The USPTO has issued a Federal Register Notice soliciting comments on “proposed initiatives directed at bolstering the robustness and reliability of patents to incentivize and protect new and nonobvious inventions while facilitating the broader dissemination of public knowledge to promote innovation and competition.” The initiatives appear to be responsive to concerns about pharmaceutical patents in particular, but if implemented they will have a far-reaching impact on the costs and scope of patents in all technology areas. Stakeholders should review the USPTO’s proposals and consider providing input to the USPTO and congressional representatives.
Impetus behind the initiatives include President Biden’s July 2021 “Executive Order on Promoting Competition in the American Economy,” which was primarily focused on lowering drug costs to American consumers, and a June 8, 2022 letter from Senators Leahy, Blumenthal, Klobuchar, Cornyn, Collins and Braun to the USPTO raising concerns about “large numbers of patents that cover a single product or minor variations on a single product, commonly known as patent thickets.”
The Executive Order generally directed the Department of Health and Human Services to coordinate with other federal officials to ensure the patent system does not unjustifiably delay generic and biosimilar competition. The USPTO has set up a webpage highlighting USPTO-FDA collaboration initiatives.
The Senators’ letter asks the USPTO to consider the following changes to current U.S. patent practice to address the “problem” of “patent thickets”:
- How would eliminating terminal disclaimers [and] prohibiting patents that are obvious variations of each other, affect patent prosecution strategies and patent quality overall?
[Canada has double patenting rejections with no terminal disclaimer practice, so we can look to our northern neighbors for insight on this topic.]
- [S]hould the filing of a terminal disclaimer be an admission of obviousness [as between the two patents]? And if so, would these patents, when their validity is challenged after issuance, stand and fall together?
- Should the USPTO require a second look, by a team of patent quality specialists, before issuing a continuation patent on a first office action, with special emphasis on whether the claims satisfy the written description, enablement, and definiteness requirements of 35 U.S.C. § 112, and whether the claims do not cover the same invention as a related application?
- Should there be heightened examination requirements for continuation patents, to ensure that minor modifications do not receive second or subsequent patents?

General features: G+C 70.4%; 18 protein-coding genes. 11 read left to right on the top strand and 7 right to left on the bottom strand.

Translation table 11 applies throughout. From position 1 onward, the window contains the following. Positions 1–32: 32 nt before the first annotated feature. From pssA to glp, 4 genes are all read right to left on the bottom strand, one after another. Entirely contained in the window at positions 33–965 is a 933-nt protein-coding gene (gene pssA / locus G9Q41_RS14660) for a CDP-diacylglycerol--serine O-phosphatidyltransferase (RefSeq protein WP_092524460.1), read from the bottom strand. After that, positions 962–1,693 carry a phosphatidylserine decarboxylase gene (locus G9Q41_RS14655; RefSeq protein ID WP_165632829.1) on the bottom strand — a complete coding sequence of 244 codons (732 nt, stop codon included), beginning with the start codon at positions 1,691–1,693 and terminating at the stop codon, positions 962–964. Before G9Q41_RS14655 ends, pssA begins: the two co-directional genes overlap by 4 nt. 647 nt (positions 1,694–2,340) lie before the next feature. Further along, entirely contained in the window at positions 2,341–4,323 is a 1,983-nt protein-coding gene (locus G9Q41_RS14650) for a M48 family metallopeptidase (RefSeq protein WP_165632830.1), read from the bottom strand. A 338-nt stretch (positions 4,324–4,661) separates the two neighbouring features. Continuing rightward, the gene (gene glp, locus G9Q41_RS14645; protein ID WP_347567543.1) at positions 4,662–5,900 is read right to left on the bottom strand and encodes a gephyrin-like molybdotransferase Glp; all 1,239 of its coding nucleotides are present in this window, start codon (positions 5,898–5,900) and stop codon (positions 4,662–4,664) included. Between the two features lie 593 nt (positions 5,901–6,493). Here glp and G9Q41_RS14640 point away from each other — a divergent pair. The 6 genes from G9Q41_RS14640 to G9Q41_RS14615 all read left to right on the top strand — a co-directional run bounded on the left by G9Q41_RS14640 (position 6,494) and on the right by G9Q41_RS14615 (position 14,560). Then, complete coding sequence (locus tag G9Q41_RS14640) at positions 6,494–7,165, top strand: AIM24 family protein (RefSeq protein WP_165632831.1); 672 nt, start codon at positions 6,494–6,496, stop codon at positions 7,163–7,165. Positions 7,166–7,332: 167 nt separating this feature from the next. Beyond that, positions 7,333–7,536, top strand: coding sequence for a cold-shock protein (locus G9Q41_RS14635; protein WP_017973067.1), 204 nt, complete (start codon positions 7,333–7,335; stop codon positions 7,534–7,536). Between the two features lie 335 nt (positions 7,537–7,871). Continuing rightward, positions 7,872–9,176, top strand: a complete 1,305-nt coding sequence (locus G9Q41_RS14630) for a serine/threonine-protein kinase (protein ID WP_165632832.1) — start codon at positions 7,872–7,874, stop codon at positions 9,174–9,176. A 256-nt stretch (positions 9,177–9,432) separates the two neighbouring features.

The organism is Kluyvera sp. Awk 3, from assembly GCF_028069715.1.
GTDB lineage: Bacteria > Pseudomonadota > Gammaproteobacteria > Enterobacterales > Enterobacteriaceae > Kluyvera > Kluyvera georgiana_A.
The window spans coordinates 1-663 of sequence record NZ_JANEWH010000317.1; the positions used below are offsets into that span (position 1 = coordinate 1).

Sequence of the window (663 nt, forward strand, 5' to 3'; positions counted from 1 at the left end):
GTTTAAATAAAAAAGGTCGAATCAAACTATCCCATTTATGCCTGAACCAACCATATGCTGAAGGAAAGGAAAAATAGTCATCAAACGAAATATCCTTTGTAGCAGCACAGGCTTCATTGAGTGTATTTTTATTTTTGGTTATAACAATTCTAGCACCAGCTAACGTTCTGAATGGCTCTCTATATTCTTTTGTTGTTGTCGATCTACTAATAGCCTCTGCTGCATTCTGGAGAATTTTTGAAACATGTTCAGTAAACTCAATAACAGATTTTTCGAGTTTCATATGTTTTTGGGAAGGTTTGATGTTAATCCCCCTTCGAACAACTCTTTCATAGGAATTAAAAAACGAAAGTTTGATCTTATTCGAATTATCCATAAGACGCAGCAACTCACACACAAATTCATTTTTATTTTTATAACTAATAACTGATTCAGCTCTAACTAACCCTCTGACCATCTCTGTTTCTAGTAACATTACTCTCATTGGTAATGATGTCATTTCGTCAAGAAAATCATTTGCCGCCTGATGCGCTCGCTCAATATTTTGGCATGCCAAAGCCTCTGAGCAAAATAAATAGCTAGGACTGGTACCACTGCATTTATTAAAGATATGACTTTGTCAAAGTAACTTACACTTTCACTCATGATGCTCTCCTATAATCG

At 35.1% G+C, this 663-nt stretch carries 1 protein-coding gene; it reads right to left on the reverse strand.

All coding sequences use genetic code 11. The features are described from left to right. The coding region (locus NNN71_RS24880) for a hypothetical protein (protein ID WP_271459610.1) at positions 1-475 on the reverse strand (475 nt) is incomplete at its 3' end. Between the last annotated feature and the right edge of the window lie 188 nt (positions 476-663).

- Can the USPTO implement a rule change that requires any continuation application to be filed within a set time frame of the ultimate parent application? …. Would a benchmark (e.g., within six months of the first office action on the earliest application in a family) be preferable to a specific deadline (e.g., one year after the earliest application in a family)?
[Who remembers the October 31, 2007 decision in Tafas v. Dudas? I will never forget being in the courtroom when Judge Cacheris ruled from the bench that the proposed rules limiting the number of continuation applications were invalid.]
- If the up-front [patent application] fees reflected the actual cost of obtaining a patent, would this increase patent quality by discouraging filing of patents unlikely to succeed? Similarly, if fees for continuation applications were increased above the initial filing fees, would examination be more thorough and would applicants be less likely to use continuations to cover, for example, inventions that are obvious variations of each other?
These topics are presented as questions 6-11 of the USPTO’s Federal Register Notice.
The USPTO’s Proposed Initiatives
The Federal Register Notice proclaims a noble goal for the proposed initiatives:
The USPTO is seeking public input and guidance on proposed initiatives directed at bolstering the robustness and reliability of patents. These initiatives are meant to ensure that the patent rights granted by the USPTO fulfill their intended purpose of furthering the common good, incentivizing innovation, and promoting economic prosperity.
As usual, the devil is in the details.
The Federal Register Notice outlines several initiatives the USPTO already is pursuing or considering: